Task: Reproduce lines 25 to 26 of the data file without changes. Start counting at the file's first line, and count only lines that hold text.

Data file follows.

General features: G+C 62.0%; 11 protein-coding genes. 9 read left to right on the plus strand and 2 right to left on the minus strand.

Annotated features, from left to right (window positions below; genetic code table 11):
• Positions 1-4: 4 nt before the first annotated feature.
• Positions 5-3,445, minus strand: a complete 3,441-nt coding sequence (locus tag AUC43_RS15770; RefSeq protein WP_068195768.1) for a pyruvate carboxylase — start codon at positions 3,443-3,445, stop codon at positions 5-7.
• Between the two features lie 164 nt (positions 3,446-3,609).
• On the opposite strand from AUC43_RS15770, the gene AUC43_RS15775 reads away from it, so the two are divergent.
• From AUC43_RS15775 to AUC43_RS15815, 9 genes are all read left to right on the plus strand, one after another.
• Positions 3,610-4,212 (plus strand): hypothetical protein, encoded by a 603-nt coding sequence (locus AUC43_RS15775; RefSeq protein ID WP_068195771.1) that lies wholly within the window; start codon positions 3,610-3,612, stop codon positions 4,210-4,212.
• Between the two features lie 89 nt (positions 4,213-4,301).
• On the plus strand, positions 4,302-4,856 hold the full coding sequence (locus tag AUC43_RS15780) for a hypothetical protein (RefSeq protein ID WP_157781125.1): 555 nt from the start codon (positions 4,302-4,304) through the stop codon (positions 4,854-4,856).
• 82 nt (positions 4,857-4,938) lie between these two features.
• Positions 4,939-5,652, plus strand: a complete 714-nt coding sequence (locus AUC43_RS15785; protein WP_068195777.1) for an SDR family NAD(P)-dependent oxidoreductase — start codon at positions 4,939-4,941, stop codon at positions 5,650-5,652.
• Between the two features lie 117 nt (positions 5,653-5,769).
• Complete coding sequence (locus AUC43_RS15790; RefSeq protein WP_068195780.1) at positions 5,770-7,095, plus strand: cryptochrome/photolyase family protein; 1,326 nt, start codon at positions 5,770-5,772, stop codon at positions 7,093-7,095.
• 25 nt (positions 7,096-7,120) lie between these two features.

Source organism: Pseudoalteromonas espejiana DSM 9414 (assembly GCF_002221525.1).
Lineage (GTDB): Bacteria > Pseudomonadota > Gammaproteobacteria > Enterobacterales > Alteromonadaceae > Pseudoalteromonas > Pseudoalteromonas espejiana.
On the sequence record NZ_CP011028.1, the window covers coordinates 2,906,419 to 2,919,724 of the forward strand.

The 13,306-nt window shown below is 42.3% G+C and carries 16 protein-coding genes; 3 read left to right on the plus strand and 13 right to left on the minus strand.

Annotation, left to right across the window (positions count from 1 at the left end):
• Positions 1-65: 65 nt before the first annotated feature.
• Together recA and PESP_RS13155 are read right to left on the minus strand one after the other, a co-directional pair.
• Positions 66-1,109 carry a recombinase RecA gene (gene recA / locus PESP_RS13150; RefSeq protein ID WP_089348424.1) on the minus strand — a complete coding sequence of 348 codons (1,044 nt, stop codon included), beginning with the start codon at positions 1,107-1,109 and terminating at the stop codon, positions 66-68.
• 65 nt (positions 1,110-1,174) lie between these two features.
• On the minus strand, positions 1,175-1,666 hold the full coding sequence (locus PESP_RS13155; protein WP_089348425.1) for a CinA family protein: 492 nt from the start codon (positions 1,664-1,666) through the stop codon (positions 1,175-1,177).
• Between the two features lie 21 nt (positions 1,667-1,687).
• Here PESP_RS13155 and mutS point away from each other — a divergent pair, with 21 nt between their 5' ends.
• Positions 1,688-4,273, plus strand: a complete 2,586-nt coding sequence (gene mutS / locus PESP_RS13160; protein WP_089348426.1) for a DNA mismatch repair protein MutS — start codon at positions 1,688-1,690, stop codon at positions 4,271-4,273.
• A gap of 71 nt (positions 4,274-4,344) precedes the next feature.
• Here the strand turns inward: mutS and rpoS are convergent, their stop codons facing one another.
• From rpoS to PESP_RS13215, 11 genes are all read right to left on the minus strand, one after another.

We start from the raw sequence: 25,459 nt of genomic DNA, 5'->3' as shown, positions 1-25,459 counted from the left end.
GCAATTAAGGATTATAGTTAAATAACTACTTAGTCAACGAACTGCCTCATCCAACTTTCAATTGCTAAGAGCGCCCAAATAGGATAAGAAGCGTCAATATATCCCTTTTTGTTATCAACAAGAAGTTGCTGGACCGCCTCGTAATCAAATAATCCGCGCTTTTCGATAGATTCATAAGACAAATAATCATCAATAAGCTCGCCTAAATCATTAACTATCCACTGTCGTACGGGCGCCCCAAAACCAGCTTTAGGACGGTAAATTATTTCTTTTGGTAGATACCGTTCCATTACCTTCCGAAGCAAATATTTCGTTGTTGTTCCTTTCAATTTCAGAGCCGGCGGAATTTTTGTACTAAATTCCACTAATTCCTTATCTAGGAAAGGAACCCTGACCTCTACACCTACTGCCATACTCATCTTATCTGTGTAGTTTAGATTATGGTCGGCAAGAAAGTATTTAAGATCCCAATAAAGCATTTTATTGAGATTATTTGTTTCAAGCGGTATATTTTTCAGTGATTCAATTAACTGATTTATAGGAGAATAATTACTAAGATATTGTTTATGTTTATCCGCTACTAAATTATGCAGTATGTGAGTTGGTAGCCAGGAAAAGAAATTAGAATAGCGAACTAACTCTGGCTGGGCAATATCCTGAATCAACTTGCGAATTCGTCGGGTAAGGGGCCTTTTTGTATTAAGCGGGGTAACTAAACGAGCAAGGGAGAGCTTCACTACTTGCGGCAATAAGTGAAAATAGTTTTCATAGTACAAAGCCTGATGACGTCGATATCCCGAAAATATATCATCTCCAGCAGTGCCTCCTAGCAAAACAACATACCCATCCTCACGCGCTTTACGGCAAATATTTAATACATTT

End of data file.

• On the minus strand, positions 1,175-1,666 hold the full coding sequence (locus PESP_RS13155; protein WP_089348425.1) for a CinA family protein: 492 nt from the start codon (positions 1,664-1,666) through the stop codon (positions 1,175-1,177).
• Between the two features lie 21 nt (positions 1,667-1,687).